YouTube has unveiled plans for the launch of its paid music streaming service, YouTube Music which will be available to subscribers on May 22nd. YouTube is also overhauling it’s present ad-free premium service YouTube Red by renaming it Youtube Premium and hiking the subscription price by $2. YouTube Music subscriptions will be available for $9.99 per month and YouTube Premium (which will include all of YouTube Music’s offerings) will cost $11.99 (up from YouTube Red’s $9.99). This move may be YouTube’s way of addressing concerns of the global music industry who claim that YouTube’s massive listener base does not translate into fair payouts for artists.
Two years ago YouTube had launched a premium service called YouTube Red that offered an ad-free viewing experience and a selection of original programming available exclusively to subscribers. The $9.99 YouTube Red plan came bundled with a music streaming subscription also through Google Play Music (Google Play Music could be independently subscribed to for the same price of $9.99 which made YouTube Red a better deal). So what we are seeing here is a hike of $2 for access to ad-free YouTube, music streaming and original programming.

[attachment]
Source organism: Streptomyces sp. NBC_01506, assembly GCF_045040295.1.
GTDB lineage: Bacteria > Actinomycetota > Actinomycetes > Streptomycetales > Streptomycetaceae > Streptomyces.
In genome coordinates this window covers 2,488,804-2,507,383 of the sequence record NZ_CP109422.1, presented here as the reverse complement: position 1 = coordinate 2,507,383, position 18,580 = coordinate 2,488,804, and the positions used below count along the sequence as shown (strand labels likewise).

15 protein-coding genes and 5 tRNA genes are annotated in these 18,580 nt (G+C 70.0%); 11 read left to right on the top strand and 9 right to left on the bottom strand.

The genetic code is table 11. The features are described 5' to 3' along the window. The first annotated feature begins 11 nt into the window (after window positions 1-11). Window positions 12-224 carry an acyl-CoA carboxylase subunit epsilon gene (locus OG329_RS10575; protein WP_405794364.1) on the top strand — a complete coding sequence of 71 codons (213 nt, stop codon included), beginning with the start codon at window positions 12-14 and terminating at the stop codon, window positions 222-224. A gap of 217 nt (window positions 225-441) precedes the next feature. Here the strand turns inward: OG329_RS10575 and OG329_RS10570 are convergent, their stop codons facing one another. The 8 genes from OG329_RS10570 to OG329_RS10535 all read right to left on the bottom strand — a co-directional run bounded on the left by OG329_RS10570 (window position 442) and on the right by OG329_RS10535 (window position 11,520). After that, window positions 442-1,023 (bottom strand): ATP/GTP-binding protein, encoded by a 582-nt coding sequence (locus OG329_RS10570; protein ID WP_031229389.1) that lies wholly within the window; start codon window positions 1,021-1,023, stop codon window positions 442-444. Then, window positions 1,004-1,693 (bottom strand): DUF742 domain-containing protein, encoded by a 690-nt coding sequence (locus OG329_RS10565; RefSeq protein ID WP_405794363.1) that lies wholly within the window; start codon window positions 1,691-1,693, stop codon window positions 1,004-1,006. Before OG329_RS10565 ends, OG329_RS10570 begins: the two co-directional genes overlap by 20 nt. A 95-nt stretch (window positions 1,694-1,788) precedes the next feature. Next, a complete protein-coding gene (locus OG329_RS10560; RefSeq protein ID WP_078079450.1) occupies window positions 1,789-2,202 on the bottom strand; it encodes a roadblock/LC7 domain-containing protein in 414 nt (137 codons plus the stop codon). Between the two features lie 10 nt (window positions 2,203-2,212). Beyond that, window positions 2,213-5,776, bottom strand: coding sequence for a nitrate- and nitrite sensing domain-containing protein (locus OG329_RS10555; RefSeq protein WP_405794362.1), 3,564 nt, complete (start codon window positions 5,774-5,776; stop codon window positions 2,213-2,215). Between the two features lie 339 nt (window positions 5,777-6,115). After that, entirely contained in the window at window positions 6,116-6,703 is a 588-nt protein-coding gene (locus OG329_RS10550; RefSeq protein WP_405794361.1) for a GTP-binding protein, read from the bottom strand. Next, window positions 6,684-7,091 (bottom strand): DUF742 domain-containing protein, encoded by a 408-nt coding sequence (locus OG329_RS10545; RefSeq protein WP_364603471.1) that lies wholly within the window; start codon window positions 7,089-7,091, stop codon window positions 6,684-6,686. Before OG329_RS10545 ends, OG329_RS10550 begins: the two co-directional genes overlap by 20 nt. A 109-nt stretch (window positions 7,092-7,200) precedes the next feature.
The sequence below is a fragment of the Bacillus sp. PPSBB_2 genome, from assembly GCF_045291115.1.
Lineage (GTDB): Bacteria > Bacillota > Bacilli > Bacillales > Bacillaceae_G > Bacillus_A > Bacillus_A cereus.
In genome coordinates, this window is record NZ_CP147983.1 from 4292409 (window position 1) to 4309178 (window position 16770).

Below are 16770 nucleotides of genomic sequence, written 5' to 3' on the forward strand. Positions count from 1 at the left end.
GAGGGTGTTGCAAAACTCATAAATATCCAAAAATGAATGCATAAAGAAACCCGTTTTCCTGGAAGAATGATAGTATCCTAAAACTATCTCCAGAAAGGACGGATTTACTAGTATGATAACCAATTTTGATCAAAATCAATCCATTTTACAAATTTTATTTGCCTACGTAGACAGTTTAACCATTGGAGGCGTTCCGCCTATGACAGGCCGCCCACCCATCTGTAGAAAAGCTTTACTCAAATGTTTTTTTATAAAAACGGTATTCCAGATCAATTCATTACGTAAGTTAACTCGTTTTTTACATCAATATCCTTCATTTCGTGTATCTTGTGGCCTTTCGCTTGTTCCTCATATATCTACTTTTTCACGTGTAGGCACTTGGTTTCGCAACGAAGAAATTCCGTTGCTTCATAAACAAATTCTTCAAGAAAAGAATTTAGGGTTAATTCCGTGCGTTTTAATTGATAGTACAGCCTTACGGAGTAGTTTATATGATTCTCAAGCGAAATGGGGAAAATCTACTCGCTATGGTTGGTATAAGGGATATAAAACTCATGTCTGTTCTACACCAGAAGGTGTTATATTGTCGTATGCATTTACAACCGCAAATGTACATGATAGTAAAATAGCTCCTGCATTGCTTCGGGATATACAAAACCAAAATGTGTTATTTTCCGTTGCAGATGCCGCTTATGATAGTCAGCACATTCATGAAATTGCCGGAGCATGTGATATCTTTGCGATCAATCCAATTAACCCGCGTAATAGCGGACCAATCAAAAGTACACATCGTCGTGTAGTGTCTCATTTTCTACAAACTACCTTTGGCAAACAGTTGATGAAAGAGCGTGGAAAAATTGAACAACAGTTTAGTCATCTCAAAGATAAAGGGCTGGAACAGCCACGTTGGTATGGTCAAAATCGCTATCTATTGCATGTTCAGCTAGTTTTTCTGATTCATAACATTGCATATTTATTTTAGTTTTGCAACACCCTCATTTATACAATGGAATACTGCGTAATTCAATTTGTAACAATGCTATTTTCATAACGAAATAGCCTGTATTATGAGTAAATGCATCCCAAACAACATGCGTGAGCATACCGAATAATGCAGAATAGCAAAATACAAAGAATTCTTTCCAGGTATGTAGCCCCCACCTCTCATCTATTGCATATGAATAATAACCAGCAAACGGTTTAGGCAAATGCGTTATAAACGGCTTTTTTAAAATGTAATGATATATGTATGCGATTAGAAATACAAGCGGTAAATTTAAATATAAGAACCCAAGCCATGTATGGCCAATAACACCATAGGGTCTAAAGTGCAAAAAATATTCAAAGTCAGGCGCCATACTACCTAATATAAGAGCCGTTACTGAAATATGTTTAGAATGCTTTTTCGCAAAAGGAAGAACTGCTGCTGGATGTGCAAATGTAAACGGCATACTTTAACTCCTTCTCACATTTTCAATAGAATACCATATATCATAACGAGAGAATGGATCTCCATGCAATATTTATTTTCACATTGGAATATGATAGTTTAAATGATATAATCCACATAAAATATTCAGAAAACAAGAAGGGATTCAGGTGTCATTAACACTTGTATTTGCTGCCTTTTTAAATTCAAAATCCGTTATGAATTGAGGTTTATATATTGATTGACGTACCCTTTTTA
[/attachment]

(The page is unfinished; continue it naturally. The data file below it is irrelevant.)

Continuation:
No announcement has been made regarding the launch of either of these tiers of subscription for Indian users. In India, Google Play Music is offered at a much cheaper Rs 89 per month subscription, in line with other players like Apple Music (Rs 120) and Gaana (Rs 99). But Recode is reporting that Youtube Music will eventually also replace Google Play Music as Google looks to consolidate both services. It is unclear if YouTube Music will arrive in India only after it has completely replaced Play Music. This is a rather unsurprising conundrum that subscribers to Google’s services always face where the company inexplicably runs two or more competing products which appear to perennially be in ‘beta mode’ until one gets shut down and taken over by the other.
Content ID becomes a labelling tool
YouTube also announced that it will begin labelling more song and artist information for videos that are hosted on the platform. The video streaming service has been using a tool called Content ID, which automatically identifies copyrighted content on YouTube and lets copyright owners decide what happens next. They may request to monetize the video by showing ads, for example, or they may request that the video is blocked. Basically, it was primarily used as an Anti-Piracy tool.
Now, the very same technology that powers Content ID will be used to display more metadata via a “music in this video” feature. How it will work is when you hit the “show more” option below a video, you can see a full list of people who were involved in the making, licensing, and producing of the song. This will apply to any video, be it an official music video, a DJ set, or even a homemade cat video with background music. For music on amateur videos, YouTube will also link directly to the artist’s official channel and the official version of the music video, if it’s on YouTube.